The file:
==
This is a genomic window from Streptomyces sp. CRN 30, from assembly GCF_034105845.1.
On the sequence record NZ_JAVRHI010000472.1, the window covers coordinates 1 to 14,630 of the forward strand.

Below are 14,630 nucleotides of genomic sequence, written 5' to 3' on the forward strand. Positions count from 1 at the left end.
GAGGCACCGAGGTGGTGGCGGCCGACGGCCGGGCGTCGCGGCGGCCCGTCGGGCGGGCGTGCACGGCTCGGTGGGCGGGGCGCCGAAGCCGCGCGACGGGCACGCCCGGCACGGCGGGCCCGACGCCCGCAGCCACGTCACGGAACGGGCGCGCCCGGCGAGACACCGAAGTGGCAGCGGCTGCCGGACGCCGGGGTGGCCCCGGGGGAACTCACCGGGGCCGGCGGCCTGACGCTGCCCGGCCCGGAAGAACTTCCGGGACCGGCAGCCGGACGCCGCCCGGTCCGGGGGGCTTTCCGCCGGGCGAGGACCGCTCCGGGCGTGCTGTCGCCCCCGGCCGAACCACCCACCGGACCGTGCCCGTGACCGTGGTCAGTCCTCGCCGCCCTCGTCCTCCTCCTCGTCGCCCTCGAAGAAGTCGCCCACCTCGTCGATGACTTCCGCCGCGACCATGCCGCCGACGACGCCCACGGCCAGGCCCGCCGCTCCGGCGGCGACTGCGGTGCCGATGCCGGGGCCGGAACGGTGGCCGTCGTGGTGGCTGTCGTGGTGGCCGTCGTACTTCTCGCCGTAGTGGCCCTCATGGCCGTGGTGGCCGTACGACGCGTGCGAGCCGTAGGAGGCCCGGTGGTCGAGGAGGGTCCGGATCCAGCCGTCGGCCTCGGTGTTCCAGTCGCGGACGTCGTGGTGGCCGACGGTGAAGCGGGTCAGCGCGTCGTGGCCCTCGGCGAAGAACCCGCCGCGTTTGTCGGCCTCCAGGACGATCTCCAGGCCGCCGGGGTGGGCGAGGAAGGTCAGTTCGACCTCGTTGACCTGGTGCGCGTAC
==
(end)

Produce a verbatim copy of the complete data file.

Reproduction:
This is a genomic window from Streptomyces sp. CRN 30, from assembly GCF_034105845.1.
On the sequence record NZ_JAVRHI010000472.1, the window covers coordinates 1 to 14,630 of the forward strand.

Below are 14,630 nucleotides of genomic sequence, written 5' to 3' on the forward strand. Positions count from 1 at the left end.
GAGGCACCGAGGTGGTGGCGGCCGACGGCCGGGCGTCGCGGCGGCCCGTCGGGCGGGCGTGCACGGCTCGGTGGGCGGGGCGCCGAAGCCGCGCGACGGGCACGCCCGGCACGGCGGGCCCGACGCCCGCAGCCACGTCACGGAACGGGCGCGCCCGGCGAGACACCGAAGTGGCAGCGGCTGCCGGACGCCGGGGTGGCCCCGGGGGAACTCACCGGGGCCGGCGGCCTGACGCTGCCCGGCCCGGAAGAACTTCCGGGACCGGCAGCCGGACGCCGCCCGGTCCGGGGGGCTTTCCGCCGGGCGAGGACCGCTCCGGGCGTGCTGTCGCCCCCGGCCGAACCACCCACCGGACCGTGCCCGTGACCGTGGTCAGTCCTCGCCGCCCTCGTCCTCCTCCTCGTCGCCCTCGAAGAAGTCGCCCACCTCGTCGATGACTTCCGCCGCGACCATGCCGCCGACGACGCCCACGGCCAGGCCCGCCGCTCCGGCGGCGACTGCGGTGCCGATGCCGGGGCCGGAACGGTGGCCGTCGTGGTGGCTGTCGTGGTGGCCGTCGTACTTCTCGCCGTAGTGGCCCTCATGGCCGTGGTGGCCGTACGACGCGTGCGAGCCGTAGGAGGCCCGGTGGTCGAGGAGGGTCCGGATCCAGCCGTCGGCCTCGGTGTTCCAGTCGCGGACGTCGTGGTGGCCGACGGTGAAGCGGGTCAGCGCGTCGTGGCCCTCGGCGAAGAACCCGCCGCGTTTGTCGGCCTCCAGGACGATCTCCAGGCCGCCGGGGTGGGCGAGGAAGGTCAGTTCGACCTCGTTGACCTGGTGCGCGTAC